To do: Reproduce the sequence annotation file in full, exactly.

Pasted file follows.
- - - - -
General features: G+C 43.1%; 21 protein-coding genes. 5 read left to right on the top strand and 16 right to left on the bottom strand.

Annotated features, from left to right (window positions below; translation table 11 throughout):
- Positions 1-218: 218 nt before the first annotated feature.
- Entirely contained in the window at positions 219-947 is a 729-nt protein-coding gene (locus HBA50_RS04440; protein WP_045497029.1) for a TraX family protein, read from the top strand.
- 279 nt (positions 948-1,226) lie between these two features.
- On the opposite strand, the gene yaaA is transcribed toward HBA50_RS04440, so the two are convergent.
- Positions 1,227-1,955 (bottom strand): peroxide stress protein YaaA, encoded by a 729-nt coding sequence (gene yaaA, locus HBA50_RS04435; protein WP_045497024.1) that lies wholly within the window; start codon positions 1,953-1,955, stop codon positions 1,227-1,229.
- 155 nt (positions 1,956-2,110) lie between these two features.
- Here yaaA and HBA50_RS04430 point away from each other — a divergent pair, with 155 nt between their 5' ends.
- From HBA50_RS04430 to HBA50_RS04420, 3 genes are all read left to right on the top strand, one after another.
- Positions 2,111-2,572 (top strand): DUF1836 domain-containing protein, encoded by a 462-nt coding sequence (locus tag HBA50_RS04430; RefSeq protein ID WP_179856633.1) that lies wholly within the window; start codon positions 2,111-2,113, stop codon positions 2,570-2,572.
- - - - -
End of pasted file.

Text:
General features: G+C 43.1%; 21 protein-coding genes. 5 read left to right on the top strand and 16 right to left on the bottom strand.

Annotated features, from left to right (window positions below; translation table 11 throughout):
- Positions 1-218: 218 nt before the first annotated feature.
- Entirely contained in the window at positions 219-947 is a 729-nt protein-coding gene (locus HBA50_RS04440; protein WP_045497029.1) for a TraX family protein, read from the top strand.
- 279 nt (positions 948-1,226) lie between these two features.
- On the opposite strand, the gene yaaA is transcribed toward HBA50_RS04440, so the two are convergent.
- Positions 1,227-1,955 (bottom strand): peroxide stress protein YaaA, encoded by a 729-nt coding sequence (gene yaaA, locus HBA50_RS04435; protein WP_045497024.1) that lies wholly within the window; start codon positions 1,953-1,955, stop codon positions 1,227-1,229.
- 155 nt (positions 1,956-2,110) lie between these two features.
- Here yaaA and HBA50_RS04430 point away from each other — a divergent pair, with 155 nt between their 5' ends.
- From HBA50_RS04430 to HBA50_RS04420, 3 genes are all read left to right on the top strand, one after another.
- Positions 2,111-2,572 (top strand): DUF1836 domain-containing protein, encoded by a 462-nt coding sequence (locus tag HBA50_RS04430; RefSeq protein ID WP_179856633.1) that lies wholly within the window; start codon positions 2,111-2,113, stop codon positions 2,570-2,572.